Author Perry Lefko is a pro’s pro when it comes sports literature and his resume reflects the plethora of sports topics he has chronicled for the past 35 years. His titles run the gamut from hockey to thoroughbred racing to Canadian Football to curling.
This Christmas season Perry makes a twin-killing with the paperback release of Beating the Odds: In Hockey and Life and the hardcover release of Undrafted: Hockey, Family, and What it takes to be a Pro.
Eddie Olczyk and Nick Kypreos (both acting as co-authors of Beating the Odds and Undrafted, respectively) discussed their lives and bared their souls to Perry (who performs brilliantly as amanuensis translating their lives and memories with surgical skill and the delicate touch of a portraitist).
The end results are a dynamic duo of bios which should be bought together and read together. Both books have common threads. Both men were born in the same year; played in their hometowns (Olczyk with Chicago and Kypreos with Toronto); and yet both men were journeymen players (Olczyk played for six teams while Kypreos played for four) and both men discuss the vicissitudes of being traded and the disruptions it brings to spouses and children.
Both men endured significant medical crises: Olczyk, cancer and Kypreos, a severe concussion which ended his playing career; both men transitioned from playing hockey to working as hockey commentators, creating distinctive niches in their new careers (Kypreos made a name for himself at Sportsnet with his uncanny ability to predict trades while Olczyk diversified his broadcasting career with his keen eye for handicapping thoroughbreds); both men served as guest commentators in each other’s memoirs; and both men were teammates for the 1993/94 New York Rangers who won the Stanley Cup that year.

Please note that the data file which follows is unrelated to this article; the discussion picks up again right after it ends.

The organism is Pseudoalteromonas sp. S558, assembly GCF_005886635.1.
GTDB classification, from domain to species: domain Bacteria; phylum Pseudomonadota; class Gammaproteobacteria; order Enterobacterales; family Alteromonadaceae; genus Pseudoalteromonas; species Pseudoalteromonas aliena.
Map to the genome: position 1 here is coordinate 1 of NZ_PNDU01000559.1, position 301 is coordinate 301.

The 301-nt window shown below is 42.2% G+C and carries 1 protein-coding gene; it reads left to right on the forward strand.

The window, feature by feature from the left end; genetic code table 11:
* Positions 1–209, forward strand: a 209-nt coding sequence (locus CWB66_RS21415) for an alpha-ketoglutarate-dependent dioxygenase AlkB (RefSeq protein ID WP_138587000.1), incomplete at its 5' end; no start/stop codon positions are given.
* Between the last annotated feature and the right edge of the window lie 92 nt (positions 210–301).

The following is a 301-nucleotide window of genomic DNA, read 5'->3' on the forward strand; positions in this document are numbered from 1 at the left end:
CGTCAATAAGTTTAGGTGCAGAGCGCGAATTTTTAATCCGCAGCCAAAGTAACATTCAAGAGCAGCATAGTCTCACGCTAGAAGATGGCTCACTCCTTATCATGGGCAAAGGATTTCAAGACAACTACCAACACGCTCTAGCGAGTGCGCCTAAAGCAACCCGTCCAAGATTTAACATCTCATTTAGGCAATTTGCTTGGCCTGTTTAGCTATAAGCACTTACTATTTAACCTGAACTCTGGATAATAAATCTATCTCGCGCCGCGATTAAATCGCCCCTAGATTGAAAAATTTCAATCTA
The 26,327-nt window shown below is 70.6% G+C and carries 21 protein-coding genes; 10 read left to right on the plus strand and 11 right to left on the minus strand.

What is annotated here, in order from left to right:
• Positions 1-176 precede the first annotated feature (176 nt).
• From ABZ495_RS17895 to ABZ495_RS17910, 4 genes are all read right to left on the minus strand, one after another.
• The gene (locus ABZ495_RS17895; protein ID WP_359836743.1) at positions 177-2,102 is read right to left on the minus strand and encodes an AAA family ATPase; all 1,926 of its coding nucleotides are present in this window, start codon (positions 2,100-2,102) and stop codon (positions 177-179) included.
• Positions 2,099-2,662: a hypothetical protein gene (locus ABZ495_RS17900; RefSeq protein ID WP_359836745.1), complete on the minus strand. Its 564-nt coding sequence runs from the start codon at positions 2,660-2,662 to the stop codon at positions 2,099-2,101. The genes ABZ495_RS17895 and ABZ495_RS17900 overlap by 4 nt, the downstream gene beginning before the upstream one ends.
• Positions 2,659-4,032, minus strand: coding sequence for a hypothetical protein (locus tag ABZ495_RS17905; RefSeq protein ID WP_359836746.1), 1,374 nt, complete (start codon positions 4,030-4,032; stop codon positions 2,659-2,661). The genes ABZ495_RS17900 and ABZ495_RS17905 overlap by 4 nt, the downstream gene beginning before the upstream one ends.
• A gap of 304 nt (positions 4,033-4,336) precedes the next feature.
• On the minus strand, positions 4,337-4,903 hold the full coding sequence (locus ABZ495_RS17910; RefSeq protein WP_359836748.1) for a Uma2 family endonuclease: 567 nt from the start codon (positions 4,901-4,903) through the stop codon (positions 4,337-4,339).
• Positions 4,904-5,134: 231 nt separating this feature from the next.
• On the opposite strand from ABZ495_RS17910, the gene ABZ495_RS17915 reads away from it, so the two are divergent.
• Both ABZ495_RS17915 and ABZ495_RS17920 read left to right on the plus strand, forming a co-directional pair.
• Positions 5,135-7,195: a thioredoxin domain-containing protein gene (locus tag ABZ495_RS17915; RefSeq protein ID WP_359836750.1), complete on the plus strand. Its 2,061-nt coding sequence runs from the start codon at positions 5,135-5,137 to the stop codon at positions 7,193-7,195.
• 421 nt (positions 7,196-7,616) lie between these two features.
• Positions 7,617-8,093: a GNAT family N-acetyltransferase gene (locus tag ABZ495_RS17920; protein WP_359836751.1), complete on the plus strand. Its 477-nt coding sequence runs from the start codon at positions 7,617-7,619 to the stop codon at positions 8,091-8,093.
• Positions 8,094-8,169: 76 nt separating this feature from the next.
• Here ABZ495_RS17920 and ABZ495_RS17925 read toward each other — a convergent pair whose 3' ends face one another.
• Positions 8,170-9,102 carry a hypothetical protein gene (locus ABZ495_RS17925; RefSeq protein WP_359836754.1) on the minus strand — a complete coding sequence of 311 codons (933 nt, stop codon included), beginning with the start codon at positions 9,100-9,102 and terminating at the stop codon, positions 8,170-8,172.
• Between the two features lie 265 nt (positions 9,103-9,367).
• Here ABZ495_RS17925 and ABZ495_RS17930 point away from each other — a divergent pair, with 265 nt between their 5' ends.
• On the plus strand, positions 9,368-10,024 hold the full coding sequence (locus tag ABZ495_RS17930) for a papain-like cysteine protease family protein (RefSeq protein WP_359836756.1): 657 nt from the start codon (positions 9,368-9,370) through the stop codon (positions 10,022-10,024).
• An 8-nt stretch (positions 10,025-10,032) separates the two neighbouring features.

However there are subtle differences to both men. Olczyk was born in the United States, played on the Team USA hockey team in the 1984 Winter Olympics and was a first round draft choice in the 1984 NHL draft. Kypreos was an undrafted free agent who had to wait until 1989 to make his NHL debut. Olczyk was a shooter and scorer as a player while Kypreos was an enforcer type blue-liner.
There are also subtle differences in the tone in both books. Olczyk’s voices his memories with cool understatement while Kypreos’ thoughts are filled with intensity and passion that reflects his Grecian heritage. Again, Lefko balances the differing personalities judiciously and effectively.
The best and most in-depth chapters for both books is when both men discuss their experiences playing for Iron Mike Keenan during the Rangers Stanley Cup run. Both men suffered at the hands of Iron Mike and yet both men were able to hoist the Cup in the end. Their joint insights about Mark Messier reaffirms just how important Messier was to the Rangers’ Stanley Cup success.
Both books end on differing notes. Olczyk delves deeply with his bout with Stage 3 colon cancer. His insights will hopefully help readers enduring their own cancer struggles. Kypreos discusses being present at the creation of Sportsnet and his memories of working with his colleagues to make Sportsnet a true rival of TSN are valuable to anyone wishing to get into sports TV broadcasting.
The only minor peeve I had while reading both books was found in Nick Kypreos’ book Undrafted. Kyper briefly discusses his memories of playing for the late Bryan Murray and Terry Murray for the Washington Capitals. My complaint is that Kypreos didn’t delve more deeply and with greater depth about what it was like to play for Bryan and Terry Murray—both men rank among the top 50 NHL coaches of all time. I wish Kypreos had provided more info about the tactical and motivational styles of both coaches.
In the end both books score and both books will make lovely stocking stuffers for anyone who loves reading hockey literature at Christmas time.